New concentrations in service providers, including financial market infrastructure firms, and the changing nature of cyber threats call for new and creative thinking about operational resiliency, said Beth Dugan, deputy comptroller for market risk.
“We used to call it `business continuity’ or `contingency planning,’ said Dugan. “And we used to think of it as restoring and resuming operations after a fire or natural disaster or technology disruption. However, the levels of connectivity and dependence, both internally and externally, have changed.”
“As a result, our approach to business resiliency needs to change as well,” Dugan told listeners at a colloquium sponsored by The Clearing House in Washington, D.C.
How risks differ today
Dugan cited two examples of how today’s risks differ from the past:
One difference resides in intent.
“Natural disasters, fires, and utility failures don’t have motivations and aren’t persistent,” Dugan said. “That’s not true for cyber attackers. They do have motives. Sometimes motives involve money. Sometimes attacks are state sponsored or political in nature. Whatever the motivation, these attackers are persistent in their intent to bring systems down or cause harm.”
The other difference lies in geography, or, today, the lack thereof. Resilience means much more today than maintain a backup site in case your primary data center gets clobbered by a tornado or hurricane.
“Cyber threats are scalable, evolving, and global in nature,” Dugan said. “Historically, having physically separate but fully redundant primary and secondary sites that mirror data in near real-time has been the approach to continuity of operations. But cyber threats potential have the capacity to compromise both sites simultaneously, which could result in a complete loss of operational capability.”
Bad guys getting good at being bad
Recently, the Comptroller’s Office has seen ever more sophisticated means of cyber attacks, said Dugan. Examples:
• Social engineering. Attackers grow more proficient in compromising credentials and systems through social engineering using targeted emails and by corrupting legitimate web sites. Cyber criminals are using these techniques to install malware that harvests bank employee, third party, and customer online credentials including usernames, passwords, and other information.
• Data held hostage. Attackers are becoming more adept at encrypting data or mobile devices, including those of banking customers. Once the data or device is encrypted, the criminals extort the users or the organization by demanding a payment to retrieve data or release access to the device.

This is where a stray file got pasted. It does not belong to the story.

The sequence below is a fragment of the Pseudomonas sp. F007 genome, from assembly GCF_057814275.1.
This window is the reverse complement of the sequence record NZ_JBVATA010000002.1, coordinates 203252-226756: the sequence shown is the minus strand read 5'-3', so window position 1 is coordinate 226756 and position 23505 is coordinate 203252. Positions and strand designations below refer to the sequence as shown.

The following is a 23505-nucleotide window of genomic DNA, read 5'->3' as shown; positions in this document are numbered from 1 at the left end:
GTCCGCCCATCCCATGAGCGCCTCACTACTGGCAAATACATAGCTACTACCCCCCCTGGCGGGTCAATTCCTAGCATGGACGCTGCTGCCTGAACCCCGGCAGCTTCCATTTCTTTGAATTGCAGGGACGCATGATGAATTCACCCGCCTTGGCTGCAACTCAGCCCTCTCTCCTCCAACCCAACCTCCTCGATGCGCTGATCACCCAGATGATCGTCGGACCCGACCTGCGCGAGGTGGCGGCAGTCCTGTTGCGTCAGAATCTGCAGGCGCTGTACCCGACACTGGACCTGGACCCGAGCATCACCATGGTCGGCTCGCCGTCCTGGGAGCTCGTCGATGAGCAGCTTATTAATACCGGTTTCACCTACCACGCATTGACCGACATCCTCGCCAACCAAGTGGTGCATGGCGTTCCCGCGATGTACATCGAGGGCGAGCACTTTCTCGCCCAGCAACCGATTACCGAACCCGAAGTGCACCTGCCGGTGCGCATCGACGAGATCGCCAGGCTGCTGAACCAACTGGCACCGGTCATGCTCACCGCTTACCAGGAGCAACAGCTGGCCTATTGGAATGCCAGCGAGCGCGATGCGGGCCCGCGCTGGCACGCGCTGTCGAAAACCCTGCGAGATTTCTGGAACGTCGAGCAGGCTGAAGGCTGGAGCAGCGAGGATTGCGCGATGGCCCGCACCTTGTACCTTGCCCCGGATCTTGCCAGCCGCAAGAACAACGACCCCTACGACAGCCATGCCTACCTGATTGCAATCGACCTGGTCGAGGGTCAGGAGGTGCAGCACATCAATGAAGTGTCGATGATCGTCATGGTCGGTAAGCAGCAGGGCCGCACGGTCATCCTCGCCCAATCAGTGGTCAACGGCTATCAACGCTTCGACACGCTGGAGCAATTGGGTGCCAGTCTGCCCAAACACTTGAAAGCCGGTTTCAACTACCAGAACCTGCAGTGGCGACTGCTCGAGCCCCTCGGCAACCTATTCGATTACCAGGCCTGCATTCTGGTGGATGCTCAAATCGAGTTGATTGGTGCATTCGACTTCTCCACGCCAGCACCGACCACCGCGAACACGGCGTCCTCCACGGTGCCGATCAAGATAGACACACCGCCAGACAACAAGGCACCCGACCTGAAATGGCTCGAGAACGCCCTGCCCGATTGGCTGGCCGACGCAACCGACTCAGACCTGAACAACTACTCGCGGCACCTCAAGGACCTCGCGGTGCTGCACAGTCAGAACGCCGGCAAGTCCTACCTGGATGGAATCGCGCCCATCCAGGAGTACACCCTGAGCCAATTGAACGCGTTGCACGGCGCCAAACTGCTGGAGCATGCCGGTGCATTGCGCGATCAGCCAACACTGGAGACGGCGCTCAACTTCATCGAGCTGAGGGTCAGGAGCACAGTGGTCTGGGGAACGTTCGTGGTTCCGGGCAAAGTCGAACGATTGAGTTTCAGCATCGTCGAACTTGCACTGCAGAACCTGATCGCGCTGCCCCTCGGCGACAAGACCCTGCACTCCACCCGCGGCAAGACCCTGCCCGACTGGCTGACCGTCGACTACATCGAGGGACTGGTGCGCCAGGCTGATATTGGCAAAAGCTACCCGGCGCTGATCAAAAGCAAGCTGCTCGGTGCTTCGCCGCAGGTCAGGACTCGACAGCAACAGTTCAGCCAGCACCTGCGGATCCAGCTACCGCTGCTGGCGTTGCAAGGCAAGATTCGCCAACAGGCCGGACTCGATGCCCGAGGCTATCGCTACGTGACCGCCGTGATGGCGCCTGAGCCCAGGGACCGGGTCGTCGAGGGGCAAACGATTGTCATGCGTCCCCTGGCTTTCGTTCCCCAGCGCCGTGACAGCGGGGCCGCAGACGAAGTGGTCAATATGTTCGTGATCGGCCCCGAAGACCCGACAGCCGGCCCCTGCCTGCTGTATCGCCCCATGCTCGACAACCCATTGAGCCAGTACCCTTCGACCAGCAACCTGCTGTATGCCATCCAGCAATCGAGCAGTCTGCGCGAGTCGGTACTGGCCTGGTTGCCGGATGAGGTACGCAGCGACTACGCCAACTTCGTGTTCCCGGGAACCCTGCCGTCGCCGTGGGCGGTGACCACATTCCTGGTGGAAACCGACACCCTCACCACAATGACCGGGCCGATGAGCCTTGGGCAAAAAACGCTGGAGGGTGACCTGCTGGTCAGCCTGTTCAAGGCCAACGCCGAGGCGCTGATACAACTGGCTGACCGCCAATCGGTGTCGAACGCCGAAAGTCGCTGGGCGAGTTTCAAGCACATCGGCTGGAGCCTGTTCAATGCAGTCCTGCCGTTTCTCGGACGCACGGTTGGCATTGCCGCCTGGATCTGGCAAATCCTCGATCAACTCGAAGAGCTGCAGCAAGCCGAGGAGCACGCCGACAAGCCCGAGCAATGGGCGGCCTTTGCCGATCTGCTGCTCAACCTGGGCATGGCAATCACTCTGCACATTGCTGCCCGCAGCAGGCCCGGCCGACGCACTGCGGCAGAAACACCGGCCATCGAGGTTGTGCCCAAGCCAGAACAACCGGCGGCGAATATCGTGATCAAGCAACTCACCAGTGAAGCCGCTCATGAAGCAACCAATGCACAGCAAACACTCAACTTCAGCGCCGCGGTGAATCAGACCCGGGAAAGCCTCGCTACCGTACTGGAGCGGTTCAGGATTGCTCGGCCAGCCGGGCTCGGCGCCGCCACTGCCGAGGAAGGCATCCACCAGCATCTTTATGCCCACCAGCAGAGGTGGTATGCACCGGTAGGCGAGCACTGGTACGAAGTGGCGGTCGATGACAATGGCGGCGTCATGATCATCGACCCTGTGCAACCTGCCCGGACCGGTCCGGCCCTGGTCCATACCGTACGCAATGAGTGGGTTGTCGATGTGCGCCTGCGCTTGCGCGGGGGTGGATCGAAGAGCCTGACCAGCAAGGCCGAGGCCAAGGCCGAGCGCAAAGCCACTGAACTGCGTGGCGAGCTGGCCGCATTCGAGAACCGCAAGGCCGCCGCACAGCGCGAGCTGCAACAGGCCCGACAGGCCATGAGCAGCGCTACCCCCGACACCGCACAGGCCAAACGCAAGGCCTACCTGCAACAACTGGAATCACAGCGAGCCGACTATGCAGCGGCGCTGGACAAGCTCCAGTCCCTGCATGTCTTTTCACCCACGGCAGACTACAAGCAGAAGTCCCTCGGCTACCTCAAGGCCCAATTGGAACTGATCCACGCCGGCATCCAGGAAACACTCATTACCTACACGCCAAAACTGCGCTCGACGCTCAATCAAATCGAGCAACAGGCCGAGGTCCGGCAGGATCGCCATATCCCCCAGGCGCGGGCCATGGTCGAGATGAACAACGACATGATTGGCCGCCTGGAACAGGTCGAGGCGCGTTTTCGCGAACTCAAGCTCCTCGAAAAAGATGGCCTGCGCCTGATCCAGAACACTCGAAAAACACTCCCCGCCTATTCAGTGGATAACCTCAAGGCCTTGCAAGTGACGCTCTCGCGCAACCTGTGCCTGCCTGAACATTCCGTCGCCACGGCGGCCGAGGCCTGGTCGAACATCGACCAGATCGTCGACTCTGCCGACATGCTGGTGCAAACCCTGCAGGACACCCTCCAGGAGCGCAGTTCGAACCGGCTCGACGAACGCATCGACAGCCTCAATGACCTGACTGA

• Finding the weakest link. Infrastructure vulnerabilities are being identified on an almost daily basis, and these vulnerabilities are being quickly exploited. Some attacks have exploited gaps in systems and business processes at foreign financial institutions and other organizations to install malware that erases, corrupts, or encrypts data on a large scale.
“Recovery and restoration plans need to be re-evaluated for technology environments that present different or new risks,” Dugan said. “In certain technology architectural approaches, such as those that use real-time, mirrored-data replication, and cloud-based services and data storage, there are no longer a physical or logical separation of production and backup systems and data,” said Dugan.
Dugan also advised that planners contemplate threats from knowledgeable insiders; cyber-attacks that simultaneously target production and backup data for corruption or destruction; disruption of communications and core infrastructure; and simultaneous attacks on the bank and critical services providers.
Improvement begins at the top
As a start to renewing and rebuilding business resiliency plans, Dugan called on bank boards of directors and senior management to take direct action and responsibility.
Said Dugan: “The board and management should have sound processes to ensure that the risks of business model change, new products or services, and new utilization of third-party relationships, individually and collectively, are assessed and clearly understood; that internal control and mitigation strategies are identified, implemented, and sustainable; and that the resulting risk level is consistent with the organization’s risk appetite.”
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